2002 ALCS Game 2

August 19, 2014

October 9, 2002

Mychael Urban’s article at MLB.com described a bit of a role reversal, similar to Game 1 of the ALDS:

MINNEAPOLIS — The Twins are the best defensive team in baseball, and they work so well in the giant sandwich bag that is the Metrodome that they might have the best home-field advantage in baseball, too.

But you wouldn’t have known that while watching the top of the second inning in Game 2 of the American League Championship Series on Wednesday. Balls that usually haunt Minnesota’s opponents here fell in favor of the Angels, and a rare Twins defensive lapse helped Anaheim score its fourth run in a 6-3 win that sent the series West in a deadlock.

“They play the game just like we do, and I saw that in the second inning,” said Twins center fielder Torii Hunter. “They did everything we usually do.”

The story of the pitching matchup pre-game had been home runs. Twins starter Rick Reed had allowed four in Game 3 of the ALDS a week before. Ramon Ortiz of the Angels had allowed 40 on the year, including three to the Twins in a game in May.

The Angels got to Reed with the long ball early when Darin Erstad hit a bomb in the first inning, but in the end it was sloppy defense and Angels’ hustle that did the Twins in. The Angels took the extra bases, forced throwing errors, and generally created havoc on the base paths to score three in the second inning.

Reed allowed another home run, this time a two-run shot to Troy Glaus in the top of the 6th, that ended Reed’s game and gave the Angels a 6-0 lead.

By the time the Twins bats woke up in the bottom of the 6th, it was too late. The result was a 6-3 Angels win and a 1-1 series headed west to Anaheim.

Top WPA

1. Brad Fullmer 0.12
2. Troy Percival 0.10
3. Doug Mientkiewicz 0.09

…and the worst…

1. Rick Reed -0.25
2. Adam Kennedy -0.09

Box

 


2002 ALCS Game 1

August 17, 2014

October 8, 2002

Joe Mays was masterful in Game 1 of the ALCS against the Anaheim Angels, looking more like he did in 2001 than his 2002 numbers suggest. The Angels, who were fresh off a series against the Yankees in which they averaged nearly eight runs per game, looked off balance throughout the game. Mays allowed just four hits over the course of eight innings pitched, and if it weren’t for a ball that shortstop Cristian Guzman allowed through his legs, Mays would have held the Angels scoreless.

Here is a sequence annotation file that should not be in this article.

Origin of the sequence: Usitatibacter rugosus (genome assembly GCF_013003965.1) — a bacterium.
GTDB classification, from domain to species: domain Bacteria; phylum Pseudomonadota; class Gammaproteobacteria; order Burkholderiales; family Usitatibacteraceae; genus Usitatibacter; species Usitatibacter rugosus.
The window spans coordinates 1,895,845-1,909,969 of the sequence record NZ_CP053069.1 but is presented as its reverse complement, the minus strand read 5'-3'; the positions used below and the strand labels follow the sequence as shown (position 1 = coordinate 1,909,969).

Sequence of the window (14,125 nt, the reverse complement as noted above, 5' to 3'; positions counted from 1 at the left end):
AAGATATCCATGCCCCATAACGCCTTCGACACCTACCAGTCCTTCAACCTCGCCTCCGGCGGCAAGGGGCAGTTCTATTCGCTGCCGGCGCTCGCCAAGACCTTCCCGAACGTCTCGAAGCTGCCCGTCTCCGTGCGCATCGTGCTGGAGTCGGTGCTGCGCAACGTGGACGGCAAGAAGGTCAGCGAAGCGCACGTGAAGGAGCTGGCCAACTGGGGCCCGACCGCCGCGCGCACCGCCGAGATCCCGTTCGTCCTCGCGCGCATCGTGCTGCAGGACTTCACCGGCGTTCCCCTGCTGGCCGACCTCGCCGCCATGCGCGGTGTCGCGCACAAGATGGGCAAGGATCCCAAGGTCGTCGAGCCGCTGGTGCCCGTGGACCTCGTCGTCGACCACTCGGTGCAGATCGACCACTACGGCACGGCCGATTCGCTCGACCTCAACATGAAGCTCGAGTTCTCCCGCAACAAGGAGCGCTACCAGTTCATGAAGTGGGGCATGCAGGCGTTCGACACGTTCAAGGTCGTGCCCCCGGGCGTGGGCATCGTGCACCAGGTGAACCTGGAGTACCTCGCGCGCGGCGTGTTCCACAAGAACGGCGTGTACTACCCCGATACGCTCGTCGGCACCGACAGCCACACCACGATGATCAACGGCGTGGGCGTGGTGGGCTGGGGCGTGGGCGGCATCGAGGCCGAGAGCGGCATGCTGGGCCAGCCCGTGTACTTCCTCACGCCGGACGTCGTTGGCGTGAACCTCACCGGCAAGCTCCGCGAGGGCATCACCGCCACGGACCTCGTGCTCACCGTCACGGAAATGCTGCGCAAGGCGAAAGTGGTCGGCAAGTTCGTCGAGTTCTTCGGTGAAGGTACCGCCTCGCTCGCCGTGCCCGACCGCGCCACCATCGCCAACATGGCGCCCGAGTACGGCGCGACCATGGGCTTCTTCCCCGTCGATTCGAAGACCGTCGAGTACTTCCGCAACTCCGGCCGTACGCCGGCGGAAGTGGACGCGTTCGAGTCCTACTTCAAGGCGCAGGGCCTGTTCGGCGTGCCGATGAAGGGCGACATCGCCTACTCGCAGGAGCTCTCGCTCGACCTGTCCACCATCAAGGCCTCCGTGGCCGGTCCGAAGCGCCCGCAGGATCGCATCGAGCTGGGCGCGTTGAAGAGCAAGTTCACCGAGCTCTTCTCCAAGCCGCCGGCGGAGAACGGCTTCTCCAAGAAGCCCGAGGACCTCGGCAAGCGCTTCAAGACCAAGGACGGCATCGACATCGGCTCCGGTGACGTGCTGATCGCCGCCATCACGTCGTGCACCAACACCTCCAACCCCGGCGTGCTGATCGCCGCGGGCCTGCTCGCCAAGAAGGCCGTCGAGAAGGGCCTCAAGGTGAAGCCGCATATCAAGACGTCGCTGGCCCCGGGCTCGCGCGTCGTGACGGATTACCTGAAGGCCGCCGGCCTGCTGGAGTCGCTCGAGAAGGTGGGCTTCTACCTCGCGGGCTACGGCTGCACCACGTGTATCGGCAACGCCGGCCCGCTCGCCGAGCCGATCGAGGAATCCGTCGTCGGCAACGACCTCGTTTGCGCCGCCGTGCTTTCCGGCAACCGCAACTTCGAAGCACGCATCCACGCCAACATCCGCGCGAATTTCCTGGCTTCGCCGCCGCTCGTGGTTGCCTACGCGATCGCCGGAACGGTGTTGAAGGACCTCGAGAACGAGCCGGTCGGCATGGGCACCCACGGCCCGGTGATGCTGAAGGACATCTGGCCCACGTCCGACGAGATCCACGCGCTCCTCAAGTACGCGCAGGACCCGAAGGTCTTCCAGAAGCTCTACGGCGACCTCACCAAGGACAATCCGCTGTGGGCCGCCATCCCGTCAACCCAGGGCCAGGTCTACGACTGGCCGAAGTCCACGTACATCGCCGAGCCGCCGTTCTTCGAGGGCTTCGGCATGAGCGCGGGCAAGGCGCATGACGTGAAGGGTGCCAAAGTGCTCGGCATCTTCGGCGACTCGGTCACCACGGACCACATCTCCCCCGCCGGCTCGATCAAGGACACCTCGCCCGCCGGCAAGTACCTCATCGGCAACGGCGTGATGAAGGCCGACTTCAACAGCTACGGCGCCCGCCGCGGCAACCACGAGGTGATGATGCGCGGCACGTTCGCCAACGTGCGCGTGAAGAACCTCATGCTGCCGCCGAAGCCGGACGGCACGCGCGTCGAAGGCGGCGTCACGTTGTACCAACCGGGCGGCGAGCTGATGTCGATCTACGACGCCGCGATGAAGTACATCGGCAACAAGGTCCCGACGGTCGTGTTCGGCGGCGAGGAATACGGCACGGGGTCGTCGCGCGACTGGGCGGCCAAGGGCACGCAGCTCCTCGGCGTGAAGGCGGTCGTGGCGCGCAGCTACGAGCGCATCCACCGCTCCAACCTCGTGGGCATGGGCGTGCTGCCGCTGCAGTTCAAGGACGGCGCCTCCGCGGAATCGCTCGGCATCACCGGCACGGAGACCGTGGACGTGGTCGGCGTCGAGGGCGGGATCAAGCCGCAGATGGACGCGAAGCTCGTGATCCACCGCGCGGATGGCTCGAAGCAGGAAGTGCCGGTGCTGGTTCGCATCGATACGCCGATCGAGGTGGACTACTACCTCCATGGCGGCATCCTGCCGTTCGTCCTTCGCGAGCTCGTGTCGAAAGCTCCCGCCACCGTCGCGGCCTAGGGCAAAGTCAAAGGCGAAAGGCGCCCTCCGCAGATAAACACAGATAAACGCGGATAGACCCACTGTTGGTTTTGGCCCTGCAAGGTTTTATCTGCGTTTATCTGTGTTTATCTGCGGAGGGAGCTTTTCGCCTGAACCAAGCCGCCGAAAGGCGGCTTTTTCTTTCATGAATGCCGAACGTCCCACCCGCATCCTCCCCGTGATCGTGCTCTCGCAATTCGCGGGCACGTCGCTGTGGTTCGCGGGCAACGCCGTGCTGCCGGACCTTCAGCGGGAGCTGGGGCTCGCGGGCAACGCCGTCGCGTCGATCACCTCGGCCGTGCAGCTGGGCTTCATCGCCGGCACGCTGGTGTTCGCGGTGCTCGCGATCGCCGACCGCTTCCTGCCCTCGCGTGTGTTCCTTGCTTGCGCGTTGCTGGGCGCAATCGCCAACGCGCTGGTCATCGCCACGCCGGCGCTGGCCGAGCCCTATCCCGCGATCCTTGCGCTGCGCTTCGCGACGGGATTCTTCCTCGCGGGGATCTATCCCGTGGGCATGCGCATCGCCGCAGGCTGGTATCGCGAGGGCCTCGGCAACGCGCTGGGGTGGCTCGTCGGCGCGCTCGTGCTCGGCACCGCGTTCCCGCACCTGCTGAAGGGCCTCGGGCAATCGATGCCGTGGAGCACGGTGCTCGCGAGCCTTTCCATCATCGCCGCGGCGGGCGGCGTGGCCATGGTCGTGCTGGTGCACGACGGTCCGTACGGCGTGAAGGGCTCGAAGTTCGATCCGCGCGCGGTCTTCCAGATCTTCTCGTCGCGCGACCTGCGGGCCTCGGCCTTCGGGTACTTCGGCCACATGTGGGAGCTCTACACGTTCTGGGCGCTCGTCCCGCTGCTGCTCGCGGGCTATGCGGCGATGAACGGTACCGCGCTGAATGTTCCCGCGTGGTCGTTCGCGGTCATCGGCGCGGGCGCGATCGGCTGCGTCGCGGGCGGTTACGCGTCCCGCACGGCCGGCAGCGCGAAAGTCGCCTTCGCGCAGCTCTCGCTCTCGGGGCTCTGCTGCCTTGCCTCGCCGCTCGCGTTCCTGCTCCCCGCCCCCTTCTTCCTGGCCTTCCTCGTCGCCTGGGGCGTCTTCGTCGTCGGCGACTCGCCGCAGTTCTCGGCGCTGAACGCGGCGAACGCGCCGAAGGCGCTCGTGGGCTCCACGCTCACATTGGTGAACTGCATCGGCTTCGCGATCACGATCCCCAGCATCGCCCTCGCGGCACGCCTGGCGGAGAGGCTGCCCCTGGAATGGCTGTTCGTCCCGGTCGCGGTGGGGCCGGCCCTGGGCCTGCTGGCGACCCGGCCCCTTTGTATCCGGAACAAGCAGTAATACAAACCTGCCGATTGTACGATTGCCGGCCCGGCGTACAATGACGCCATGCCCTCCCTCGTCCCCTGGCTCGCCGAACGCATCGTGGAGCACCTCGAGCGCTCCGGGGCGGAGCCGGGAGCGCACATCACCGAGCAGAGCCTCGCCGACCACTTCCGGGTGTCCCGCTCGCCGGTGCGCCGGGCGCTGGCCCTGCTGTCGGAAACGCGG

An interesting story about the decision to bring Guardado in to finish the game despite Mays only having thrown 99 pitches from Stew Thornley’s article in the SABR Games Project:

The Twins took their 2-1 lead into the ninth, and Gardenhire brought in Eddie Guardado to finish it off. Mays had delivered 99 pitches in what he called “the game of my career,” and had been asked how he was feeling by pitching coach Rick Anderson in the last of the eighth. “I said, ‘I feel great. I’ll go out there and close this out if you like me to. But Eddie’s been doing it all year, that’s his job.’ I gave him the option.

“It took me a little longer to loosen up in the eighth inning. That was the only reason I gave him that option. Otherwise, I would have told him I was ready to go back out there.”

The Twins scored on AJ Pierzynski’s second inning sacrifice fly that knocked in Torii Hunter who had doubled earlier in the inning, and on a Corey Koskie double to right field in the fifth inning.

Top WPA
1. Joe Mays 0.49
2. Eddie Guardado 0.17
3. Corey Koskie 0.15

Tough day for the middle of the Angels’ order, which went 0-for-8 combined:

1. Garret Anderson -0.17
2. Troy Glaus -0.17

Box

 

 


2002 ALDS Game 5

August 14, 2014

October 6, 2002

“You can’t get rid of the Twins,” left-fielder Jacque Jones said. “[Contraction proponents] tried it. Then the strike situation. The Oakland A’s were up 2-1 [in the series]. We just never quit.” – Jacque Jones

You can forgive the 2002 Twins for assigning more meaning to their ALDS win over the Oakland A’s. Just a year before, there were reasons to have serious doubts if there even would be a 2002 Minnesota Twins.

While there was drama throughout Game 5, it looked as though the Twins had put the game away heading into the bottom of the ninth with a three-run top of the ninth.

The inning started when Dustan Mohr drew a walk from A’s closer Billy Koch. The next batter, AJ Pierzysnki, made a 2-1 Twins lead into a 4-1 lead with one swing of the bat. He reportedly said “Booya” as he stomped on home plate**, causing Koch to refer to him as a “jackass” in some post game interviews.

**It was later revealed that it may have been Dustan Mohr who yelled “Booya” at home plate, but this may be a case where facts get in the way of a good story – this was a very Pierzynski thing to say.

A David Ortiz RBI double made the score 5-1, which seemed like a safe lead with one of the best closers in baseball on the mound. As it turned out, two of the first three A’s batters reached safely, and Mark Ellis hit a three-run home run to pull the A’s within one. After getting the second out of the inning, Eddie Guardado provided more drama by allowing Randy Velarde, the tying run, to reach with a single. Finally, the game and series ended when he coaxed a foul ball pop out from the bat of Ray Durham.

The celebration ended the post season for Denny Hocking, who was the most valuable position player in the game according to WPA.

1. Brad Radke 0.35
2. Mark Mulder 0.17
3. Denny Hocking 0.14

Hocking, of course, had his finger spiked by a teammate in the celebration. Lost in all of the late inning drama, however, was how good Brad Radke had been.